It is, therefore, a primary object of this invention to provide a method for cleaning highly reflective surfaces which is not attended by the presence of strong or unpleasant odors and which does not result in streaking on the surface to be cleaned or retention by the surface of a residual film of cleaner.
A further object of the invention is the cleaning of highly reflective surfaces by means for aqueous composi- 3,173,876 Patented Mar. 16, 1965 tions which effectively remove from the surface all common varieties of soil, leave no streaks or residual film and are capable of use without unpleasant side effects, such as odor, skin irritation or the like.
Another object of the present invention is to provide compositions for the cleaning of highly reflective surfaces, especially glass, tile, marble, and like vitreous materials, which are capable of effectively removing greases, oils, gums and the other bases for the more common types of soil.
An additional object of the present invention is to provide cleaning compositions for use on the surface of glass, tile, and other vitreous or highly reflective surfaces which may be applied either by transfer from a saturated applicator or by spraying, which effectively clean and visibly brighten the treated surfaces and which may be employed without unpleasant odor, irritation or other undesirable side effects.
Broadly, the present invention comprises treating highly reflective surfaces with an aqueous solution of ethylenediamine, the ethylenediamine being present in amounts of from 0.2 to 12%. It has been found that such solutions do not irritate, have no unpleasant odor, and will effectively clean highly polished or reflective surfaces Without streaking or depositing a residual film.
The remarkable cleaning properties of ethylcnediamine solutions may be attributed to the powerful solvent action which they have on greases and oils which are a principal component of many types of soil and which account in large part for residual streaking when treated with other cleaners. Elhylcnediamine solutions also solubilize gums and saponify many fatty materials present in oils, converting them to highly soluble soaps which enhance the cleaning properties.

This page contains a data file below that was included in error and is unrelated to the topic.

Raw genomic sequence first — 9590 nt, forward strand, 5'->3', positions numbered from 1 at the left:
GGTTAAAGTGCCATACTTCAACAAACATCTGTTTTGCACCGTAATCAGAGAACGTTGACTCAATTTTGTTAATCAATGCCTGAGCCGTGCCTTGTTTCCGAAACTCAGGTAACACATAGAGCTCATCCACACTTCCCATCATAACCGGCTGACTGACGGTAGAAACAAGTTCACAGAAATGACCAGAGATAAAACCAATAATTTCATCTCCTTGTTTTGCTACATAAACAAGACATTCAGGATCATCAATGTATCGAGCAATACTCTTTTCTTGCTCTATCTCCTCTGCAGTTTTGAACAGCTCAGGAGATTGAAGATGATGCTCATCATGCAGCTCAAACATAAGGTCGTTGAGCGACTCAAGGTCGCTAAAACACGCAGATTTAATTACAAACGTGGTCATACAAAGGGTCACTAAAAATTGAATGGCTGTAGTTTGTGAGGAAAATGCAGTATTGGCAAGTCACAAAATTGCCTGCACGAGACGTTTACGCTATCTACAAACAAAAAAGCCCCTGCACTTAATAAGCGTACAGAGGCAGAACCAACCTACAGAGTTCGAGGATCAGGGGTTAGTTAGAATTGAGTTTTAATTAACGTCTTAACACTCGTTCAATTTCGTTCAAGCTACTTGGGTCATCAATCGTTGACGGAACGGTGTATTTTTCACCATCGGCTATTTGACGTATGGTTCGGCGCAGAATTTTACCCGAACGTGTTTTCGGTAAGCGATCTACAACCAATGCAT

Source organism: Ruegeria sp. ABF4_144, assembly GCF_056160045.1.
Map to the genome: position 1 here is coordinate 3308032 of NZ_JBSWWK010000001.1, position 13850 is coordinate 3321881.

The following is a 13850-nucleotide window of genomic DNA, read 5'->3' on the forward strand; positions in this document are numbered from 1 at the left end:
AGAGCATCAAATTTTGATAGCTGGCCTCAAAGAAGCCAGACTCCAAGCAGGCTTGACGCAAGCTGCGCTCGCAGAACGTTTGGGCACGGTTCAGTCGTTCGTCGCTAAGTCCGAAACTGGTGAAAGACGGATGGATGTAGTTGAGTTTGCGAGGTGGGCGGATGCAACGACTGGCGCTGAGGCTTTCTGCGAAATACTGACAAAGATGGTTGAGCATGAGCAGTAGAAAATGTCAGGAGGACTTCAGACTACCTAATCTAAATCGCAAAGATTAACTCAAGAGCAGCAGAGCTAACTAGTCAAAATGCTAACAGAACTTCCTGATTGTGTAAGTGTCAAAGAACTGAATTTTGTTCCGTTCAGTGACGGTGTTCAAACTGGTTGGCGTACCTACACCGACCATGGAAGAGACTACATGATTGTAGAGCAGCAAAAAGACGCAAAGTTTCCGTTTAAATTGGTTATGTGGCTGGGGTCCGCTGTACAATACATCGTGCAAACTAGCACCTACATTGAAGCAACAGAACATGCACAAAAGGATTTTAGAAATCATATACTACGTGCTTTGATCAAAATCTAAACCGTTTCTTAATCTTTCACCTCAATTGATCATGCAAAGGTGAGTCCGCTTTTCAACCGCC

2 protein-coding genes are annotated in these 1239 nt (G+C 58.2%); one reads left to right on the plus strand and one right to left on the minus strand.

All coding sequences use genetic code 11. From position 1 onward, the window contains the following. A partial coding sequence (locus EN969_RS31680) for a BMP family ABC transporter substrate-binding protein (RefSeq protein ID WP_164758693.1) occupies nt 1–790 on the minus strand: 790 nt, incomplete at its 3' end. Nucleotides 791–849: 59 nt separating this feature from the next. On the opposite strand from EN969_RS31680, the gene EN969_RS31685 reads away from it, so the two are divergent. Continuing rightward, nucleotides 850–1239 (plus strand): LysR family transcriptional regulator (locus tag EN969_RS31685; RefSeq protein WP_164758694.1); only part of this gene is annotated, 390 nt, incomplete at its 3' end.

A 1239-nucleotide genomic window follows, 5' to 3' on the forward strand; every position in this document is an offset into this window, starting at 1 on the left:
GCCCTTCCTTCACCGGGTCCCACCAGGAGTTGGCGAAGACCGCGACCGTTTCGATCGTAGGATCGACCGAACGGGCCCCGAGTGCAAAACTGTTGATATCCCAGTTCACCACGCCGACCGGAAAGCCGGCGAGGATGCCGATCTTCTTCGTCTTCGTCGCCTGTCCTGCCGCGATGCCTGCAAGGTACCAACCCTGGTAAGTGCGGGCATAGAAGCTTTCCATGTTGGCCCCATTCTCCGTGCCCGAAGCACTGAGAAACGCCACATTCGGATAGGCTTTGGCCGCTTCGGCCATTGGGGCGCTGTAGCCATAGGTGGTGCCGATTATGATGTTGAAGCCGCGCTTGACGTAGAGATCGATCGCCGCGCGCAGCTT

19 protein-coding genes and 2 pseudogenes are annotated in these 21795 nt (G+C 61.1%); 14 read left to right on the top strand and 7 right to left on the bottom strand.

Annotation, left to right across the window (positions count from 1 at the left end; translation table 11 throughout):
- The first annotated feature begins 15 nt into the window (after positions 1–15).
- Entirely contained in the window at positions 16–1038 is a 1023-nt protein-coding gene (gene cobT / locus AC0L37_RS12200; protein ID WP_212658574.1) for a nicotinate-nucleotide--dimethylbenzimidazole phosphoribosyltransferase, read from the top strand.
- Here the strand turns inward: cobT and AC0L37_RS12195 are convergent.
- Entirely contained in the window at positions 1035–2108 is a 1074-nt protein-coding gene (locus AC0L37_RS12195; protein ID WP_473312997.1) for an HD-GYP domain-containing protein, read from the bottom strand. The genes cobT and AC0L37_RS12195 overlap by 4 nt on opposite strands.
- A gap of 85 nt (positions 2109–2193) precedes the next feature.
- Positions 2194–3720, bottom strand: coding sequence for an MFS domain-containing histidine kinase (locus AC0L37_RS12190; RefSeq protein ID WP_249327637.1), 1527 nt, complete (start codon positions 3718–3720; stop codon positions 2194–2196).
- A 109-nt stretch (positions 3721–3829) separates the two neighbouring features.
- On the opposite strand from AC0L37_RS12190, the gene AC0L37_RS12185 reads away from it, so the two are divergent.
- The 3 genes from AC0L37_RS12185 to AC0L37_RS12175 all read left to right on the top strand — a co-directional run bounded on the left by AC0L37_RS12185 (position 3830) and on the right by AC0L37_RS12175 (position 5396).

It should also be noted that ethylenediamine has a vapor pressure that approaches that of water and, therefore, when applied in aqueous solution the ethylenediamine evaporates rapidly when compared to other solutions of soaps and detergents. This property accounts in some measure for the nonstreaking cleaning properties of aqueous cthylenediarnine solutions.
It has also been found to be highly advantageous to introduce into the composition small but significant amounts, generally about 1.0% to 5.0% by volume, of an enhancing material, such as sodium borate, trisodium phosphate, sodium hexametaphosphate, sodium tripolyphosphate, and the like.
It has generally been found desirable to prepare solutions of the present type for commercial use wherein the concentration of cthylenediamine is between 3.0% and 10.0% by weight of the solution. In such formulation, the enhancing substance will generally be present in amounts of from 1.0% to 5.0%. Thus, if the accumulation of soil is especially heavy and a fairly concentrated cleaning solution is called for, the compositions may be used directly without further dilution. Also, for light cleaning jobs, the more concentrated solutions may be further diluted with water to a point where the concen' tration of ethylenediamine is from about 0.2% to 1.0%. The cleaning activity of the composition is still quite effective even at such a low concentration of the ethylenediamine.